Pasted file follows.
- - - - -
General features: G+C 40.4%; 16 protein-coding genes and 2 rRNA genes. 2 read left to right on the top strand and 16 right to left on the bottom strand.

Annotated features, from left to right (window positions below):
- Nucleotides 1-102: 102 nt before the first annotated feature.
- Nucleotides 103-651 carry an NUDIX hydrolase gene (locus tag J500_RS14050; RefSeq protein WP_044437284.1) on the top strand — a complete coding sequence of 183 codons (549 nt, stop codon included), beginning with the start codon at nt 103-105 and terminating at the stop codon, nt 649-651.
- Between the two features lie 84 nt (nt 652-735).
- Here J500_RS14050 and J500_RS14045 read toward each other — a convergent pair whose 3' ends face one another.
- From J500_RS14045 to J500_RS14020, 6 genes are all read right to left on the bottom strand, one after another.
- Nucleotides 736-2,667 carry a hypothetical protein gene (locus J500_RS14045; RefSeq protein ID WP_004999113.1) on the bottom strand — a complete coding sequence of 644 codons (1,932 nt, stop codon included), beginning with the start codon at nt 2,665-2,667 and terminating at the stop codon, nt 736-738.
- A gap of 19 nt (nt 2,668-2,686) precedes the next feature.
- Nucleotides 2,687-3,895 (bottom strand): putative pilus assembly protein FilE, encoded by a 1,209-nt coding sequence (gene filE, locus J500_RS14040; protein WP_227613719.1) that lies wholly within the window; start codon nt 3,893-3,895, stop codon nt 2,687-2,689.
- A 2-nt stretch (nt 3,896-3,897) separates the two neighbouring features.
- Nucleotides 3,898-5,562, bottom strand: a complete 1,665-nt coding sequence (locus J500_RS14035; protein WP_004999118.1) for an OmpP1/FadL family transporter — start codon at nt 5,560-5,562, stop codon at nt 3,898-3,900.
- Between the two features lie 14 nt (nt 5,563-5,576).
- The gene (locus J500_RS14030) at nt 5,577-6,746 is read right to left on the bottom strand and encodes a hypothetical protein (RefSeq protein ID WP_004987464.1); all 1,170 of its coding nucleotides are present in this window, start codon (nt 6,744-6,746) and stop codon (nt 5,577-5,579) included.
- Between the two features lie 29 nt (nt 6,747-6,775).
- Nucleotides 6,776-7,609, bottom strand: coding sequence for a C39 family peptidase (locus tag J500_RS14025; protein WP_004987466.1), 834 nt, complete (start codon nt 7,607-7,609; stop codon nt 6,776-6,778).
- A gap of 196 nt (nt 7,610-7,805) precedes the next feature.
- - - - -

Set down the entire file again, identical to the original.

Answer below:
General features: G+C 40.4%; 16 protein-coding genes and 2 rRNA genes. 2 read left to right on the top strand and 16 right to left on the bottom strand.

Annotated features, from left to right (window positions below):
- Nucleotides 1-102: 102 nt before the first annotated feature.
- Nucleotides 103-651 carry an NUDIX hydrolase gene (locus tag J500_RS14050; RefSeq protein WP_044437284.1) on the top strand — a complete coding sequence of 183 codons (549 nt, stop codon included), beginning with the start codon at nt 103-105 and terminating at the stop codon, nt 649-651.
- Between the two features lie 84 nt (nt 652-735).
- Here J500_RS14050 and J500_RS14045 read toward each other — a convergent pair whose 3' ends face one another.
- From J500_RS14045 to J500_RS14020, 6 genes are all read right to left on the bottom strand, one after another.
- Nucleotides 736-2,667 carry a hypothetical protein gene (locus J500_RS14045; RefSeq protein ID WP_004999113.1) on the bottom strand — a complete coding sequence of 644 codons (1,932 nt, stop codon included), beginning with the start codon at nt 2,665-2,667 and terminating at the stop codon, nt 736-738.
- A gap of 19 nt (nt 2,668-2,686) precedes the next feature.
- Nucleotides 2,687-3,895 (bottom strand): putative pilus assembly protein FilE, encoded by a 1,209-nt coding sequence (gene filE, locus J500_RS14040; protein WP_227613719.1) that lies wholly within the window; start codon nt 3,893-3,895, stop codon nt 2,687-2,689.
- A 2-nt stretch (nt 3,896-3,897) separates the two neighbouring features.
- Nucleotides 3,898-5,562, bottom strand: a complete 1,665-nt coding sequence (locus J500_RS14035; protein WP_004999118.1) for an OmpP1/FadL family transporter — start codon at nt 5,560-5,562, stop codon at nt 3,898-3,900.
- Between the two features lie 14 nt (nt 5,563-5,576).
- The gene (locus J500_RS14030) at nt 5,577-6,746 is read right to left on the bottom strand and encodes a hypothetical protein (RefSeq protein ID WP_004987464.1); all 1,170 of its coding nucleotides are present in this window, start codon (nt 6,744-6,746) and stop codon (nt 5,577-5,579) included.
- Between the two features lie 29 nt (nt 6,747-6,775).
- Nucleotides 6,776-7,609, bottom strand: coding sequence for a C39 family peptidase (locus tag J500_RS14025; protein WP_004987466.1), 834 nt, complete (start codon nt 7,607-7,609; stop codon nt 6,776-6,778).
- A gap of 196 nt (nt 7,610-7,805) precedes the next feature.